Not only is Pokémon Go probably stealing all of your personal information and sending it to Russia, but the wide popularity of the game and all the permissions it asks for on your phone are creating big headaches for IT professionals. Because so many people use their personal devices to access work email and secure servers and such, the use of Pokémon Go is creating that many more windows of opportunity for potential hackers, as the Business Times tells us. Even though the game's creators insist that the game only requires users' email address and username, the fact that it wants to connect through a player's Google ID not to mention all the geo-locating data it has for every user could present many other problems when it comes to securing corporate networks.
Security firm Proofpoint has already produced their own report describing malware that's already been discovered in unauthorized Android versions of the game which were downloaded in countries where it had not yet been officially released. The malware allowed hackers to potentially hijack users' devices entirely, and it shows "that cybercriminals can take advantage of the popularity of applications like Pokemon GO to trick users into installing malware on their devices."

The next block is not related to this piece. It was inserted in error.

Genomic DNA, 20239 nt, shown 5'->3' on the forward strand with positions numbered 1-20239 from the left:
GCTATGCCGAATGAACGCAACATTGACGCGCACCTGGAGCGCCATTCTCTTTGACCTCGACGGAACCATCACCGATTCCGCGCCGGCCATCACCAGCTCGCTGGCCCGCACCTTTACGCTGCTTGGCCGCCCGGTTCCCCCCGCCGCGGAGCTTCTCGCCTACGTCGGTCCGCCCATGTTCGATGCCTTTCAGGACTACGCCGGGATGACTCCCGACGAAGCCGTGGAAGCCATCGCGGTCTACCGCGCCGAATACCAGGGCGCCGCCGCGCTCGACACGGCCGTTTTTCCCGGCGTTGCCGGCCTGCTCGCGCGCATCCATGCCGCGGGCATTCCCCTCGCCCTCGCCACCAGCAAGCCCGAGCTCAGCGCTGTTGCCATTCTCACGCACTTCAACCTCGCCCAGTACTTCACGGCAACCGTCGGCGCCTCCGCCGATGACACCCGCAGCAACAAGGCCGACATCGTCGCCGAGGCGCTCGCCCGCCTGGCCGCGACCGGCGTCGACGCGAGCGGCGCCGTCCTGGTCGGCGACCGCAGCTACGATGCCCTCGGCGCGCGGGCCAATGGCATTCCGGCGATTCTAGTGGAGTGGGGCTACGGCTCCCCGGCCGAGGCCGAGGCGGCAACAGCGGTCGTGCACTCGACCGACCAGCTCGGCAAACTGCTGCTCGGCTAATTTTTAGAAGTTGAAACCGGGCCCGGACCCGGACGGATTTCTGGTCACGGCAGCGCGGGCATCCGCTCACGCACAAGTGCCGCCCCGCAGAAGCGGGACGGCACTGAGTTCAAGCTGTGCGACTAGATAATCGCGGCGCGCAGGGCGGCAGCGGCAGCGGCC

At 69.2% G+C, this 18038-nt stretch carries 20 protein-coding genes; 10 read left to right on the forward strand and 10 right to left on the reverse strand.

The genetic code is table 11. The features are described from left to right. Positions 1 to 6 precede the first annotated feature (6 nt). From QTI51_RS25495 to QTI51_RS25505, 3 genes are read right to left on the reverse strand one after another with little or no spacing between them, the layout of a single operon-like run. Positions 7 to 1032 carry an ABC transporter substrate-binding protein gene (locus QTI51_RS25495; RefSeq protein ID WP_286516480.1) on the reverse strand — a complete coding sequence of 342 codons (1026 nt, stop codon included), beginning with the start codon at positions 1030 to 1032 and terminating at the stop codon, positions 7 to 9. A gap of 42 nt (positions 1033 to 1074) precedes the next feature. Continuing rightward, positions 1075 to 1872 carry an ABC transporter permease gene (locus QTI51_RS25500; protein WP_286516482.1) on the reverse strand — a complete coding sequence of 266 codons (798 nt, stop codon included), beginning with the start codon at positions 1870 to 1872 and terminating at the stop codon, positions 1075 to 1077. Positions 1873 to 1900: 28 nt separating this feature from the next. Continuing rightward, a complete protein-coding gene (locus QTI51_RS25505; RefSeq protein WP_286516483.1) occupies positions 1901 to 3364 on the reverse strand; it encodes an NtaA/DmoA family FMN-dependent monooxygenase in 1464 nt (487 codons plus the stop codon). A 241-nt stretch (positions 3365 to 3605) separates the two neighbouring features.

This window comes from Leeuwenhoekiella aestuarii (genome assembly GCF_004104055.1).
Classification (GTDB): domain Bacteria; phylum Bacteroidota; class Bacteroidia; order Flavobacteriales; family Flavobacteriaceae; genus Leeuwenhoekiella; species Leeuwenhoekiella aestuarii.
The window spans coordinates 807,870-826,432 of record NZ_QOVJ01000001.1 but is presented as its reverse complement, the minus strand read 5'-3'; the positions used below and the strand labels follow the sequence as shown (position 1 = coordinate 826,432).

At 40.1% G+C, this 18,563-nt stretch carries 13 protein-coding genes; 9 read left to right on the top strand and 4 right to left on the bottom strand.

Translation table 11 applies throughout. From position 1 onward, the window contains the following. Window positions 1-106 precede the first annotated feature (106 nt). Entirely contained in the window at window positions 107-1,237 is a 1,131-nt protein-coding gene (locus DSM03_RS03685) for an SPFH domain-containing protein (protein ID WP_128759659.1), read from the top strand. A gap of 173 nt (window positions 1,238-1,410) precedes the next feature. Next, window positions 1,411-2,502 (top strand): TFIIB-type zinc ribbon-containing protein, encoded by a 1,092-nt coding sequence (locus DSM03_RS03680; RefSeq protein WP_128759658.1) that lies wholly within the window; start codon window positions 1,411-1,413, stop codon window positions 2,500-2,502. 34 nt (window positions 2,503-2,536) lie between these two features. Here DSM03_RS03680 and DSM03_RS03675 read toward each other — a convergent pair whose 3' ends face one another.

Tom Bain of security research firm the coincidentally named Ponemon Institute tells the Business Times that this is all pointing to the risks inherent in allowing employees to use personal devices for work purposes, and not providing them with dedicated work phones. "Attackers head where there is critical mass," Bain says. "Pokemon has reached that level to where we have barely begun to scratch the surface in terms of specifically designed attacks on users via malware or brute force." He adds, "Users will experience compromises, and remember, ransomware was originally designed to target mobile users before it was adopted to target larger devices like laptops."
So far we haven't heard of many companies issued outright bans on the game, however Seattle- and Chicago-based Boeing did alert its employees in a memo that Pokémon Go had been blacklisted.